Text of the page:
Friday, April 12, 2024

OSU studying ways to boost water conservation in flood irrigation

flood irrigation of peanuts
Peanuts are one of many crops that should benefit from an $860,000 USDA grant funding new irrigation studies by agricultural researchers at OSU and cooperating universities — photo by Todd Johnson, OSU Agricultural Communications Services

Flood irrigation has been a common agricultural practice for 5,000 years, but an Oklahoma State University researcher contends producers who use it can still benefit from enhancements that maximize limited water resources.

“Surface or gravity flood irrigation is used in nearly one-third of irrigated acres in the United States, so continuing to provide producers with new advances is essential to water conservation efforts,” said Saleh Taghvaeian, an assistant professor and water resources specialist with the university’s Division of Agricultural Sciences and Natural Resources.

Taghvaeian and cooperating scientists at OSU, Mississippi State University, Utah State University and the University of California will be evaluating and instilling new technologies in flood irrigation for the next two years, thanks to a U.S. Department of Agriculture grant of more than $860,000.

“While a number of producers take advantage of more advanced technologies that make irrigation scheduling easier, such as sprinkler and drip systems, flood irrigation still accounts for about 43% of total irrigation water applications in the United States,” said Taghvaeian, who is serving as the study’s principal investigator.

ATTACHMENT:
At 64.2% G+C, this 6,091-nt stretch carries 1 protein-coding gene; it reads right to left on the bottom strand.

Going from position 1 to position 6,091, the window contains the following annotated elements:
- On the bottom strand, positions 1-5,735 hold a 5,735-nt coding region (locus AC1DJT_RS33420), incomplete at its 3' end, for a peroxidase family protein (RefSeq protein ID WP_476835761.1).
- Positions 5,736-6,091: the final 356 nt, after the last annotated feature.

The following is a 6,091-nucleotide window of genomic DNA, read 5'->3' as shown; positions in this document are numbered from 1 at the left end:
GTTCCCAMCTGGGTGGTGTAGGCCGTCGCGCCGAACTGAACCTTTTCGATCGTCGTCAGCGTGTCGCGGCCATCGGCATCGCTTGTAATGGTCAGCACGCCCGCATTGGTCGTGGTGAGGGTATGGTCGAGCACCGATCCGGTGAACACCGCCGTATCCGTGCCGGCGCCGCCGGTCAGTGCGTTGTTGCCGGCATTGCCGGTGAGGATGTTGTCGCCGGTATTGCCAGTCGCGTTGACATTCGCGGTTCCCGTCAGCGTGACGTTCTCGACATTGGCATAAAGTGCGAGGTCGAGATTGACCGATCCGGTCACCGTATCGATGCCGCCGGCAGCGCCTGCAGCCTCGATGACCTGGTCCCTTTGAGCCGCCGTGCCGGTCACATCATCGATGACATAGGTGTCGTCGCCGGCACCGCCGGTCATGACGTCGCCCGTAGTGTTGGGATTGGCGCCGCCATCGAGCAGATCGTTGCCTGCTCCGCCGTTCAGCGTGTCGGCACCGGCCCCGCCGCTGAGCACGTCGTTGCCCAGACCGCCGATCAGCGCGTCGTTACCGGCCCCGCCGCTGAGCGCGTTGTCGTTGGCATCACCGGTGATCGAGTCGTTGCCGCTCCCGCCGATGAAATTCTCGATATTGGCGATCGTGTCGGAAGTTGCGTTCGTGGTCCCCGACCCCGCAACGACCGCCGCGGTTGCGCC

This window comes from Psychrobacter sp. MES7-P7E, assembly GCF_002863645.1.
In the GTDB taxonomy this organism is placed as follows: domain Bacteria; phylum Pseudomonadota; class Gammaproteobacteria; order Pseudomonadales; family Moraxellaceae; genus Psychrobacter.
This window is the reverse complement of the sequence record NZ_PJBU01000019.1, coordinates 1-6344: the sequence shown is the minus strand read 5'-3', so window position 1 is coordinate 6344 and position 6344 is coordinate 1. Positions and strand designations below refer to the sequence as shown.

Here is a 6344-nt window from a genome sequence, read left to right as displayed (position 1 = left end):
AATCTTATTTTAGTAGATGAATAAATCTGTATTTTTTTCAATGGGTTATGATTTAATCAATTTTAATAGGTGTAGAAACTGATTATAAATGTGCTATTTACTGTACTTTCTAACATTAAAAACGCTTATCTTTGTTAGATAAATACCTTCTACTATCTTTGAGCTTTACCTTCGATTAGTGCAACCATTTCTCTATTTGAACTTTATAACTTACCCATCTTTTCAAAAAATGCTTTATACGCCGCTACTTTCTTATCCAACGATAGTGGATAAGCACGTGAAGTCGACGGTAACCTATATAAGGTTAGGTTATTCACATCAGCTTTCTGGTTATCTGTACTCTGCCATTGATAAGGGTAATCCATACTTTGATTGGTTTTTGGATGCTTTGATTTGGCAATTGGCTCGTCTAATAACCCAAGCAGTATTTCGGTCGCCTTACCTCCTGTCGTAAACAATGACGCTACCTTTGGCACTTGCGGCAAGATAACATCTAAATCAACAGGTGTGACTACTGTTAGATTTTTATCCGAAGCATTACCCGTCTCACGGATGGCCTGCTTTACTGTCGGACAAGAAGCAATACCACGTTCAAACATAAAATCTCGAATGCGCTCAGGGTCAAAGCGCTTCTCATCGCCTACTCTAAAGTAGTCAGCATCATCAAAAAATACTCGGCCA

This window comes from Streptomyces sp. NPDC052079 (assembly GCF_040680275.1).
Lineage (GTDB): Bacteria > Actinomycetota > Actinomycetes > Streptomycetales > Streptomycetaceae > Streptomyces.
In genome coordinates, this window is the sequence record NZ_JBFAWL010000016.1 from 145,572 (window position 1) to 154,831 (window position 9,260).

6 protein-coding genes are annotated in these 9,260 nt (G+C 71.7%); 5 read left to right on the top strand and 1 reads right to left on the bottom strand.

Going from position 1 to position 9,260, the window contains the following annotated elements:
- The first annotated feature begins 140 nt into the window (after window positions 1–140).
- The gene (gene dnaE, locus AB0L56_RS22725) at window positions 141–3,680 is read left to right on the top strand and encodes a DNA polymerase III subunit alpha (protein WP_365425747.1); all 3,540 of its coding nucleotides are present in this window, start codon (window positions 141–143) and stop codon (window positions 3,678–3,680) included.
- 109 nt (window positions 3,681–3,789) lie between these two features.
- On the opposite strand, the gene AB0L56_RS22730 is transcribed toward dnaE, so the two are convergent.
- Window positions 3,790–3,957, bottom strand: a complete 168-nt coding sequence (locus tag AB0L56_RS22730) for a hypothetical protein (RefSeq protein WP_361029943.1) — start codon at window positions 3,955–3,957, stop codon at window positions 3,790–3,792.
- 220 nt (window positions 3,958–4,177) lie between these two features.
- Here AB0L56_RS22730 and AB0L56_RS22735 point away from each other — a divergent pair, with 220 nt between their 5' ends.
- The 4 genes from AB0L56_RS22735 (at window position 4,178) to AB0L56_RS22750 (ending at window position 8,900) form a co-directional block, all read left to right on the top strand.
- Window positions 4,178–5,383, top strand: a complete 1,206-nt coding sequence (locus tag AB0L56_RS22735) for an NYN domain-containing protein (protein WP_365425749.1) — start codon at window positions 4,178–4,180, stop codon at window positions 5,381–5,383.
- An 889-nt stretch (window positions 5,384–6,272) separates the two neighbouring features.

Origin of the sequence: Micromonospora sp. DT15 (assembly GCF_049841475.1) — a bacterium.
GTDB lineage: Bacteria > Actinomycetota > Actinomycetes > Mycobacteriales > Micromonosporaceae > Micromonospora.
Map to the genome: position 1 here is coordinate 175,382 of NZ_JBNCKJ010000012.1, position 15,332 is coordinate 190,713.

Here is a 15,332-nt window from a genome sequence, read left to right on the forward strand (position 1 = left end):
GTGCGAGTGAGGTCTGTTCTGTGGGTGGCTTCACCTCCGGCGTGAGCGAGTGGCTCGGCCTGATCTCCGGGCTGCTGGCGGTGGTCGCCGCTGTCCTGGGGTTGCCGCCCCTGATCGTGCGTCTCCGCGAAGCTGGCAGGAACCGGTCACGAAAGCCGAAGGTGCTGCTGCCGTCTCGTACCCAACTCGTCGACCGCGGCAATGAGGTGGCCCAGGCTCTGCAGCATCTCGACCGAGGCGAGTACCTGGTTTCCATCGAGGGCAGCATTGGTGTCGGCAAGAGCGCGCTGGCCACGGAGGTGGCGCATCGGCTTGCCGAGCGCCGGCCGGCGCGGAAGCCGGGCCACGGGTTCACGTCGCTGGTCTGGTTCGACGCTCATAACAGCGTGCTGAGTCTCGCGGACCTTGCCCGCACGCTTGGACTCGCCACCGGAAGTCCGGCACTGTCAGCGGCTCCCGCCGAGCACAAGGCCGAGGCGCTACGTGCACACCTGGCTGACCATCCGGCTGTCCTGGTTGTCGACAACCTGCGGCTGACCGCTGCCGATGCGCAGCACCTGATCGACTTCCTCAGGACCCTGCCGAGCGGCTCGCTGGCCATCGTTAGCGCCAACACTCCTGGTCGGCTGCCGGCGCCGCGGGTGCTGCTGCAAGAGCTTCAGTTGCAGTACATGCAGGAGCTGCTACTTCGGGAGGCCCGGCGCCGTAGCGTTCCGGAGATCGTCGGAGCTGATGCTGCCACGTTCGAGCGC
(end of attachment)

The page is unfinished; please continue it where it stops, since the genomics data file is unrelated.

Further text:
However, only 10% of federal financial assistance for irrigation best management practices has been dedicated to flood irrigation, underscoring the importance of the study as a tool to help agricultural producers and promote environmental stewardship.

Taghvaeian said the characteristics of flood systems in the four collaborating states allow for identification and evaluation of technologies that can be adopted in other parts of the United States, and certain regions worldwide.

“This study is an example of innovative research that will take an old technology of flood irrigation and improve the efficiency and water use to meet current agricultural needs,” said Keith Owens, associate vice president of the statewide Oklahoma Agricultural Experiment Station system, the division’s official research arm. “Agricultural producers are very interested in conserving resources and take responsibilities as stewards of the land very seriously.”

According to the nonprofit World Bank, irrigated agriculture represents 20% of the Earth’s total cultivated land, but it contributes 40% of the total food produced worldwide. It is estimated that agricultural production will need to expand 70% by 2050, when the world population is projected to surpass 10 billion people.

The USDA grant has been allocated through the Natural Resources Conservation Service’s competitive Conservation Innovation Grants program.

NRCS Chief Matthew Lohr said the grants program funds projects that tackle critical challenges head-on and will result in new science-based tools useful in helping farmers and ranchers improve the health of their operations while protecting natural resources.

Oklahoma State University contributed this article.

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